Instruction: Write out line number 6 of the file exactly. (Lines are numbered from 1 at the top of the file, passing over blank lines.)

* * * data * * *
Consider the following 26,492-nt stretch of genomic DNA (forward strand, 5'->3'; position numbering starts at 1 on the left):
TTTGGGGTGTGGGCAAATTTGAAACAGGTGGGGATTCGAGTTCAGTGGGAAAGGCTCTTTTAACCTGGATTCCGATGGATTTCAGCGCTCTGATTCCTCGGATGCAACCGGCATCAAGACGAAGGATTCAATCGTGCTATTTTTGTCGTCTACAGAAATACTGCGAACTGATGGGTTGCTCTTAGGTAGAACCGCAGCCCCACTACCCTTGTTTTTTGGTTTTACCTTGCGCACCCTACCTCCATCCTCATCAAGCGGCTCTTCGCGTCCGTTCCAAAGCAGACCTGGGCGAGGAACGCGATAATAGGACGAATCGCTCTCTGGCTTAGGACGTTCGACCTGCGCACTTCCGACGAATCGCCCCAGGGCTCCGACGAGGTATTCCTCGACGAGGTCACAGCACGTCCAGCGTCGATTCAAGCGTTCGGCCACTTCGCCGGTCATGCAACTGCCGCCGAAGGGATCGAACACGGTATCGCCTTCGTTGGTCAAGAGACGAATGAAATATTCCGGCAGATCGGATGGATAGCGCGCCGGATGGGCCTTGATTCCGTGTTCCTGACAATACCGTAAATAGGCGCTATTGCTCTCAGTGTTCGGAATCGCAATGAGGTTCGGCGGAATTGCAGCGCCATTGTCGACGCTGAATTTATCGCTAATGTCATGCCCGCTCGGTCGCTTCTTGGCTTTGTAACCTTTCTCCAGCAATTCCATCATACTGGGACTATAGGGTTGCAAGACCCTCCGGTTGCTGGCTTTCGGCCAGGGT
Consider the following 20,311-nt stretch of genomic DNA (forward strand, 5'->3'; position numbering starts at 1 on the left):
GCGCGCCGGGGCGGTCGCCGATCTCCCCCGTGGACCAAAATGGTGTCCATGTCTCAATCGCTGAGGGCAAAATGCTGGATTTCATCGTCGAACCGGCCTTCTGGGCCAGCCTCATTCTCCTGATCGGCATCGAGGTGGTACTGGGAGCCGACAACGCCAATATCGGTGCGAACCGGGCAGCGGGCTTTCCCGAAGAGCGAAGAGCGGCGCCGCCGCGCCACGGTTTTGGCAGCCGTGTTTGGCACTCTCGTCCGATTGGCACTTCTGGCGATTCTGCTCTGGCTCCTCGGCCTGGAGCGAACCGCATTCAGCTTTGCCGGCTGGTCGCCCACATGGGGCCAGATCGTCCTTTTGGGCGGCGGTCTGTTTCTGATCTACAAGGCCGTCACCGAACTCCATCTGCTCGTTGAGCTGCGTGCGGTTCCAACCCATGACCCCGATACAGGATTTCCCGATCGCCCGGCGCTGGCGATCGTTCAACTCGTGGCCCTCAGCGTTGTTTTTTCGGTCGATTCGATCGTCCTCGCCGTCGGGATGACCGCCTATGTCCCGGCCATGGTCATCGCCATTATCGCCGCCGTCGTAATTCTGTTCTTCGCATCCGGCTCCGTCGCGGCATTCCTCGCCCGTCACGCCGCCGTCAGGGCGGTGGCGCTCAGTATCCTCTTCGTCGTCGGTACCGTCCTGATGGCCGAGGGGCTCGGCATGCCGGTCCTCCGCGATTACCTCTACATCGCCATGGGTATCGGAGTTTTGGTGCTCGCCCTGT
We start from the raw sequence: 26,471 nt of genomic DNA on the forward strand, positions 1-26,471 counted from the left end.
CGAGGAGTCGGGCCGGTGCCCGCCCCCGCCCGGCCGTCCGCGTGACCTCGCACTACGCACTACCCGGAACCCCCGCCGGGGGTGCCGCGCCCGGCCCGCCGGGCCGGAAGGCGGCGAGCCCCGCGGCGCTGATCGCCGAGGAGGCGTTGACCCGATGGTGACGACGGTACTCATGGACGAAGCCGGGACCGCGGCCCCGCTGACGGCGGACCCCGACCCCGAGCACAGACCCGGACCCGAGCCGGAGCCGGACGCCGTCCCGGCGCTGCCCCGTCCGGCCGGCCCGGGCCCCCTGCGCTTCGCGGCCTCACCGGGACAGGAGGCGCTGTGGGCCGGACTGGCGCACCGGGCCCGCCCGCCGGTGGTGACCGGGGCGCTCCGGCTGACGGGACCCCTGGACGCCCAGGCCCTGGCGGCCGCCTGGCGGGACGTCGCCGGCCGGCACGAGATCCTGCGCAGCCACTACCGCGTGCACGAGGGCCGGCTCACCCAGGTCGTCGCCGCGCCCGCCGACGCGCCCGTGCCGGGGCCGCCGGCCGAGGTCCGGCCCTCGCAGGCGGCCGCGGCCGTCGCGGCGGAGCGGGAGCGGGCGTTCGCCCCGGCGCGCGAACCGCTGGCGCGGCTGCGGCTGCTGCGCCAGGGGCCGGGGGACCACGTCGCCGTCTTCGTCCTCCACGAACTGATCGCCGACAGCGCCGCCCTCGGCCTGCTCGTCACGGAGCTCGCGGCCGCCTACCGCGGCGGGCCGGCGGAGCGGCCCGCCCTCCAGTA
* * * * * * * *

CGAGGAGTCGGGCCGGTGCCCGCCCCCGCCCGGCCGTCCGCGTGACCTCGCACTACGCACTACCCGGAACCCCCGCCGGGGGTGCCGCGCCCGGCCCGCCGGGCCGGAAGGCGGCGAGCCCCGCGGCGCTGATCGCCGAGGAGGCGTTGACCCGATGGTGACGACGGTACTCATGGACGAAGCCGGGACCGCGGCCCCGCTGACGGCGGACCCCGACCCCGAGCACAGACCCGGACCCGAGCCGGAGCCGGACGCCGTCCCGGCGCTGCCCCGTCCGGCCGGCCCGGGCCCCCTGCGCTTCGCGGCCTCACCGGGACAGGAGGCGCTGTGGGCCGGACTGGCGCACCGGGCCCGCCCGCCGGTGGTGACCGGGGCGCTCCGGCTGACGGGACCCCTGGACGCCCAGGCCCTGGCGGCCGCCTGGCGGGACGTCGCCGGCCGGCACGAGATCCTGCGCAGCCACTACCGCGTGCACGAGGGCCGGCTCACCCAGGTCGTCGCCGCGCCCGCCGACGCGCCCGTGCCGGGGCCGCCGGCCGAGGTCCGGCCCTCGCAGGCGGCCGCGGCCGTCGCGGCGGAGCGGGAGCGGGCGTTCGCCCCGGCGCGCGAACCGCTGGCGCGGCTGCGGCTGCTGCGCCAGGGGCCGGGGGACCACGTCGCCGTCTTCGTCCTCCACGAACTGATCGCCGACAGCGCCGCCCTCGGCCTGCTCGTCACGGAGCTCGCGGCCGCCTACCGCGGCGGGCCGGCGGAGCGGCCCGCCCTCCAGTA